Starship Delivery Robots

Hours of Operation:

Refer to the app in the App Store or Google Play.

Contact info:

765-285-1967 or View Email


  • There is a small fee for delivery
  • The robots are emission free.
  • 100% electric
  • Starship operates their robots daily around the world.
  • They are equipped with anti-theft prevention measures.
  • Humans will be monitoring the robots.

Starship Delivery robots can deliver food, drinks and snacks from a range of dining locations.

They offer a safe and convenient way to get your food, providing contactless deliveries. They are sanitized and cleaned regularly.

How the Service Works

  • Download the ‘Starship Food Delivery’ App from the App Store (or Google Play) onto your mobile device.
  • In our App you’re presented with things to buy from a range of local outlets.
  • You drop a pin on a map selecting where you want to receive your delivery.
  • Once you’ve paid, a person at the store packs a robot with your order, and you can track your robot as it travels to you.
  • Once the robot turns up, you get a notification to say it has arrived. You then use your phone to unlock the robot via the app.
  • The robot then travels back towards the store.

Meet the Starship Delivery Robot

Frequently Asked Questions

Intro Questions

It’s a Starship delivery robot. It delivers groceries and hot food from stores and restaurants around campus to anyone with the Starship Food Delivery App on their mobile device.

Starship Technologies was founded by Skype co-founders, Ahti Heinla and Janus Friis. They came up with the idea of revolutionizing local deliveries using autonomous robots. Starship’s CEO is Alastair Westgarth. Starship robots do thousands of autonomous commercial deliveries a week in neighborhoods and on campuses around the world.

They’re affordable, convenient and environmentally friendly. They deliver food anywhere around campus in 30 minutes, helping students to skip lines and save time. The robots are also a safe delivery option right now with the pandemic as they help reduce crowding in dining halls and help social distancing.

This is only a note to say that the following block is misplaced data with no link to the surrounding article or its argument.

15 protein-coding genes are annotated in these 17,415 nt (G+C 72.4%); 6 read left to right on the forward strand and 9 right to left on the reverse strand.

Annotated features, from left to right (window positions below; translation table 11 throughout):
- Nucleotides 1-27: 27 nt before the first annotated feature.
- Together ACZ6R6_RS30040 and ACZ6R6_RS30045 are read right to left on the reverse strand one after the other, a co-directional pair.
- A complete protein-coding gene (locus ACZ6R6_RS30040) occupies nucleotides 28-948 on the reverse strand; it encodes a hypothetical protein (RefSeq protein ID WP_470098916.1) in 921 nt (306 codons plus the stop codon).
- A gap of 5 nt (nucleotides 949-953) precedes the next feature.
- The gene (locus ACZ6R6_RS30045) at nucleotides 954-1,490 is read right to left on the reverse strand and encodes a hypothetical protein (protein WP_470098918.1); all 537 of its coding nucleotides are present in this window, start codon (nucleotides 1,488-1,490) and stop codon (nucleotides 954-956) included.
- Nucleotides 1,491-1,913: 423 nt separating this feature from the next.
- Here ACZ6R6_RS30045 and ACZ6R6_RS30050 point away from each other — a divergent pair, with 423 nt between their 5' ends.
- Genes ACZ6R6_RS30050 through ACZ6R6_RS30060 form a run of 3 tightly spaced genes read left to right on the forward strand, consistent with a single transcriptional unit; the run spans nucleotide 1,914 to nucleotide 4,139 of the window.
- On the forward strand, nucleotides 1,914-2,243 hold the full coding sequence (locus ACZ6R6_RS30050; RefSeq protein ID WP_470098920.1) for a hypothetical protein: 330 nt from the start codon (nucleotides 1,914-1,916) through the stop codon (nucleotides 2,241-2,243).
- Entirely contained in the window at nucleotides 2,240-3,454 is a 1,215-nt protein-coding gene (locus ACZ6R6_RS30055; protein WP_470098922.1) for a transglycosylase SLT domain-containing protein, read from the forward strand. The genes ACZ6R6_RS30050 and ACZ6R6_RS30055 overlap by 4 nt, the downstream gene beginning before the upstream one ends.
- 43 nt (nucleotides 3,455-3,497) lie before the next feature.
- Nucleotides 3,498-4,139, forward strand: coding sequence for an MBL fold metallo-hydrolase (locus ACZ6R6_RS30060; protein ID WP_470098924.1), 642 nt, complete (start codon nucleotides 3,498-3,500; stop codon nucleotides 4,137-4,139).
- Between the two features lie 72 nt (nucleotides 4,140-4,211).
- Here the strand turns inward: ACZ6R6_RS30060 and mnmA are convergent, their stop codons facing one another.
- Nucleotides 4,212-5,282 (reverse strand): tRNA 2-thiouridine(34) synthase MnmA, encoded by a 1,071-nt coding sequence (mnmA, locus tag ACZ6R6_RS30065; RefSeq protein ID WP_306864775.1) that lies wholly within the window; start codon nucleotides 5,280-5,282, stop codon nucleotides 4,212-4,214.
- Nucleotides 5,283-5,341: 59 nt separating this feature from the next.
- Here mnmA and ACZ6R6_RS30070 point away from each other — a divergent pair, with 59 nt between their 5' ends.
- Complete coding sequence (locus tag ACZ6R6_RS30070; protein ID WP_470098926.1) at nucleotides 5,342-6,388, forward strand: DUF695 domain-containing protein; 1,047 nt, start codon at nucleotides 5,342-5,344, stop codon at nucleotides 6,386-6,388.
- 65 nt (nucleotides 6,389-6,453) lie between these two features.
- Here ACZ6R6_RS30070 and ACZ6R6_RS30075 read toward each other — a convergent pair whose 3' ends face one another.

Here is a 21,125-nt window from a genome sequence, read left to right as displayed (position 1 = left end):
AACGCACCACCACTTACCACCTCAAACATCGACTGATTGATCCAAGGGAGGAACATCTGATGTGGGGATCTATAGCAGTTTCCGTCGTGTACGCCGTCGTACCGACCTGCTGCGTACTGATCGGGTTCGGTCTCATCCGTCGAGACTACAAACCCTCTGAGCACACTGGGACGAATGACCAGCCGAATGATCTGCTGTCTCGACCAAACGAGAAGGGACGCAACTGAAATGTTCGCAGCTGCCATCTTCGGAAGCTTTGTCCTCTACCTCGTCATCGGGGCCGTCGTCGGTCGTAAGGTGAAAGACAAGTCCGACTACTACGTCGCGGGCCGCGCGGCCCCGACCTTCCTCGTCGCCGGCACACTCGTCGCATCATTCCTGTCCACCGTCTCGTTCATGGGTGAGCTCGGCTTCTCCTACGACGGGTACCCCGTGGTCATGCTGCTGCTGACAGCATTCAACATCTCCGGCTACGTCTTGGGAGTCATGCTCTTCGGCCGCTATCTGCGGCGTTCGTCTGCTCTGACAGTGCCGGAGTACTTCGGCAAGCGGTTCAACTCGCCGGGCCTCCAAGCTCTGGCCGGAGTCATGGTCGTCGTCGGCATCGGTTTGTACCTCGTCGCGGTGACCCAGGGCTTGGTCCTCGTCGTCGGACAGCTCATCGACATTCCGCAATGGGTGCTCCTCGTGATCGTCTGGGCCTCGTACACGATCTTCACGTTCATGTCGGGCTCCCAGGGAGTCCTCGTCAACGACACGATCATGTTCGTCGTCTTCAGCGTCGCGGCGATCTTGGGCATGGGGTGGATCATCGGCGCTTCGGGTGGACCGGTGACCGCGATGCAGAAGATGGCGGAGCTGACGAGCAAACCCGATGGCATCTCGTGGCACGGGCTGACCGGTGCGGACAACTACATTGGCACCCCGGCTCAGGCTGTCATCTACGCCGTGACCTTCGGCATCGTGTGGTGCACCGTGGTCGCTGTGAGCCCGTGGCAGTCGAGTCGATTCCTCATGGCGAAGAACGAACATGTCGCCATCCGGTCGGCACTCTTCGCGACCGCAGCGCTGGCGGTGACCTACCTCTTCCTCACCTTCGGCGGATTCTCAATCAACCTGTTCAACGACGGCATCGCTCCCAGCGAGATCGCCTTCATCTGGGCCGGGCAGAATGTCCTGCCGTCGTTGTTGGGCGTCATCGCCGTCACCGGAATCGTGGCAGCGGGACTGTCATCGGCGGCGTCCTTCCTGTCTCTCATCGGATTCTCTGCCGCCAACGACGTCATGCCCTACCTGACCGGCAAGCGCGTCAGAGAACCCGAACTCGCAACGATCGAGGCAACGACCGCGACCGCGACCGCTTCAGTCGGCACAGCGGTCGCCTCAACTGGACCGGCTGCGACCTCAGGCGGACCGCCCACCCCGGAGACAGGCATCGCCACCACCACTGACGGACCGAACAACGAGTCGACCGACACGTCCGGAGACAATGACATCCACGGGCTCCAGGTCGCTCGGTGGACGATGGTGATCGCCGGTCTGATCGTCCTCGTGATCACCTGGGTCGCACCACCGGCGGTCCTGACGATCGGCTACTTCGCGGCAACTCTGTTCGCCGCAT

Starship robots have traveled over a million miles, completed over 3.5 million deliveries, and they cross more than 140,000 streets per day.

Most of the time the robots drive autonomously, using a mixture of computer vision and GPS to pinpoint their exact location to the nearest inch.

The robot has obstacle detection. 12 cameras, ultrasonic sensors, radars, neural networks and more to detect obstacles, whether that’s a dog, a pedestrian/cyclist.

The robot travels safely at 4 mph.

The robots are designed to act like a pedestrian, so mainly sidewalks, but they cross roads too.

We aim for 99% autonomous. The robots can be monitored remotely by a human who can take control at any time if needed.

The robots have many theft prevention measures to prevent this from happening. Sirens if it is picked up, tracking to the nearest inch, the lid is securely locked, and cameras that can record.

Starship is an American company headquartered in San Francisco. The robots are manufactured in Europe.

So many. Some examples in the US: Fairfax, VA (George Mason University); Flagstaff, AZ (Northern Arizona University); Chicago, IL (University of Illinois Chicago ); Bowling Green, OH (Bowling Green State University), Corvallis, OR (Oregon State University); but also the UK,  Estonia, and Finland.

The delivery price can change but it’s normally a few bucks.

The robots are cleaned and sanitized before every delivery.

Starship’s robots are safe and green and 100% electric.

We hope you are enjoying the new food delivery robots on campus, Starship. As they continue becoming part of our community, we’d like to share a few ways you can best interact with our robots to keep them safe.

Here are a few examples of situations you may find the robot in:

  1. The robot looks a little lost: We assure you, they are not. The robot is equipped with cameras and sensors to help it find the safest path to travel. If it looks a little lost, it’s likely taking some time to shift through its options on what to do.
  2. The robot is stuck in a ditch or dirt: It happens! We have a team at Ball State University whose full-time job is to take care of the robots. If the bot is stuck, the team is notified and someone from Starship is sent to help it. We prefer that the robot is left alone and a robot tech will help as soon as possible. We appreciate anytime someone helps the robot out of a sticky situation, but please note that the bots are very heavy and we don’t want anyone hurting themselves! If you decide to interact with the robot, it will likely start its alarm system. It is jarring to draw attention that someone may be trying to hurt or steal the bot.
  3. The robot is taking a while crossing the street: Fun fact! Robots are very cautious. Drivers who see robots in crosswalks should slow down and proceed with caution, similar to what they would do if pedestrians or pets were in the crosswalk. The robots are designed to maneuver around objects in their path and prioritize safety wherever they operate.